Blue Collar comedian Jeff Foxworthy made a name for himself with his famous “You Might Be a Redneck” jokes, and he’s not alone in his assessment of rednecks. You only have to look around to see plenty of redneck memes and articles about “genius” redneck hacks. Rednecks are a prevalent icon in our society. Given its high-profile nature, you might think you know what the word means, but chances are, you’re wrong.
“If you own a home that is mobile, and five cars that aren’t…you might be a redneck.” – Jeff Foxworthy
First, let’s talk about what it means today. In certain circles of American society, rednecks are demeaned as being uneducated, low-class and poverty stricken. This idea has become so prevalent that some people in that class of society have decided to embrace the term. They have taken the pejorative, and in defiance, turned it around into a point of pride. In 1995, the Bellamy Brothers shot to number one on the country charts with their hit, “Redneck Girl.” Later, in 2004, the redneck girl grew up and country singer Gretchen Wilson’s hit, “Redneck Woman,” reached number one. These aren’t the only two, either. There are more than enough songs about rednecks to know that it’s a solid stereotype.
But what is a redneck?
Common knowledge says the term refers to a person whose neck has burned from working in the sun. This applies to farmers, mainly. However, it can also extend to any outdoor type labor, including construction workers, mechanics and other blue collar occupations. When it’s used as an insult, the term redneck implies ignorance, naivety and even racism. On the other hand, to those who lovingly adopted the term as their own, it refers to a salt-of-the-earth type of people who are hard-working, proud and bible-believing.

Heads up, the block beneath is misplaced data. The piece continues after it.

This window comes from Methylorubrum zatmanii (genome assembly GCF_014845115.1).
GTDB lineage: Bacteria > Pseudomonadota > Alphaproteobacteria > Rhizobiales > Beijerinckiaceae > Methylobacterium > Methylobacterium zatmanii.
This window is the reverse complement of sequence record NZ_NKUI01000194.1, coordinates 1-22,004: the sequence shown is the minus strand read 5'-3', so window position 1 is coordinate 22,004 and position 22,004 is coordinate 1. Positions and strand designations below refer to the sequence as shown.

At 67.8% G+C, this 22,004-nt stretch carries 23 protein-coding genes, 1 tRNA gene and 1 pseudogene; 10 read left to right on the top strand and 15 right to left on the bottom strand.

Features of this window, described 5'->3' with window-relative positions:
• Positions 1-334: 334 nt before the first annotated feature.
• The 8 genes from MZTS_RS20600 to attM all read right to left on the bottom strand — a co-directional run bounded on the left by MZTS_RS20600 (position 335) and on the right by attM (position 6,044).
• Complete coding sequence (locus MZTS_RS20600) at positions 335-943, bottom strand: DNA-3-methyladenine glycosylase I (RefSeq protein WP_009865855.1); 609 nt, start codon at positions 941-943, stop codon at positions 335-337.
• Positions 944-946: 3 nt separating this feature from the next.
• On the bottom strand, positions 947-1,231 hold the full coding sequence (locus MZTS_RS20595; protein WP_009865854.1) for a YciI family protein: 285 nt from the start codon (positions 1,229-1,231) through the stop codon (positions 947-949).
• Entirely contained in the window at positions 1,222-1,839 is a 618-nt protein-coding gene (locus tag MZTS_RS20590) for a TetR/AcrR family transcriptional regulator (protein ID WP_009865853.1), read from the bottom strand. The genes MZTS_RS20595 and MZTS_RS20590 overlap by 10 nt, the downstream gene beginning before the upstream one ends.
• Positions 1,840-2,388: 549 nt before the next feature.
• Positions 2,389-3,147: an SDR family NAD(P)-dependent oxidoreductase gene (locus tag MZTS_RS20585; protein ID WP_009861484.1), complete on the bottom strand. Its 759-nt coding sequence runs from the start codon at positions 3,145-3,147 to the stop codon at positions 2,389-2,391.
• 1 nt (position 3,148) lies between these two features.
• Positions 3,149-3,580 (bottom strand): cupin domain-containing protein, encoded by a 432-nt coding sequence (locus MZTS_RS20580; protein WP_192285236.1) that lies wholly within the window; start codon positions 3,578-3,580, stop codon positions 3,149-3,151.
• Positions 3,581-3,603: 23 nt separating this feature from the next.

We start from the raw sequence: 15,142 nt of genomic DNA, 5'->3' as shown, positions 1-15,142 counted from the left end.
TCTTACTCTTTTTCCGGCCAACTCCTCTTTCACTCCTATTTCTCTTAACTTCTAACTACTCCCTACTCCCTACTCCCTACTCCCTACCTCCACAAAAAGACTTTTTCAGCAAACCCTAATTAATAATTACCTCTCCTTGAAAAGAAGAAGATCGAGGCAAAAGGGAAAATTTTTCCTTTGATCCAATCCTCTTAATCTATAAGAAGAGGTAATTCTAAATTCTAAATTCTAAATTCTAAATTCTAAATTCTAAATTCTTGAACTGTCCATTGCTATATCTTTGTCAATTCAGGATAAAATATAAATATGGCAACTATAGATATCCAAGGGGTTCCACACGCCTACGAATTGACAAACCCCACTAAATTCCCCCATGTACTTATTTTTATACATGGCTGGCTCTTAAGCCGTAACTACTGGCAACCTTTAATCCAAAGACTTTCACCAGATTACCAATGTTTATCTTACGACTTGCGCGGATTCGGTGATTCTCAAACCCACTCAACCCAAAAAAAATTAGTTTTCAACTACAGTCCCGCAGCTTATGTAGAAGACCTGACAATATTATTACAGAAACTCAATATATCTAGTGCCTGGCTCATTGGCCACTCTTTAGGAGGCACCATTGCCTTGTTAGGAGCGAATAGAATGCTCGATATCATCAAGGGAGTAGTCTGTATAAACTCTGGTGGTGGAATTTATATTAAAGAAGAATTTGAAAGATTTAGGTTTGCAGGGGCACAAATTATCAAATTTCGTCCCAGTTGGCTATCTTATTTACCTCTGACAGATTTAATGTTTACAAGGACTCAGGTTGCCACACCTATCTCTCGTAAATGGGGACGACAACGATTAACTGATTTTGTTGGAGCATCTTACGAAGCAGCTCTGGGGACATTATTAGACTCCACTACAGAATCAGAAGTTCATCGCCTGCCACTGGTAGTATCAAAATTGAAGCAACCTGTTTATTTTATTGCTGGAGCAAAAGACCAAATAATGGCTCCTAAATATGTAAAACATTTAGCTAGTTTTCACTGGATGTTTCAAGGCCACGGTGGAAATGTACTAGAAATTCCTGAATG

So whose definition is more accurate?
Well, possibly neither one, if you look at history.
As it turns out, “redneck” is a term that has been in use in English speaking nations for nearly four hundred years now. Its oldest roots can be traced to Presbyterian Scottish Covenanters in the 1600s, who fought against the royal interference in the church from the Stuart monarchy. The Stuarts believed in the divine right of kings, and as rulers usurped control of the church. In response, many devout Presbyterians signed covenants that promised loyalty to the church over King Charles of England. It is said that they Covenanters signed in blood to show their fervently held beliefs, and wore red bandannas or neckerchiefs around their necks as a sign of solidarity. Thus, the term “redneck” was born.
Similarly, the term “hillbilly” is derived from the Scotts-Irish supporters of King William. William, Prince of Orange was known as “King Billy,” and he deposed the unpopular James Stuart from rule in 1690. In Scotland, his supporters were known as “billy boys,” and their American counterparts, who largely populated the hills of Appalachia, became known as “hillbillies.”
Now you know.
So it was religion and a red bandana that came together to coin the term “redneck” in Scotland. Later on, when many Scots-Irish migrated to America following the Test Act in 1704, they brought the word with them. It’s not entirely certain as to whether or not the term developed a new meaning after it crossed the Atlantic. However, it is crystal clear that it didn’t originate with country bumpkins in the American South.
The word “redneck” is very much a part of our lexicon now, as it has been since before America was formed as an independent nation. So if you’re using it as an insult, you might want to first consider the history of the word.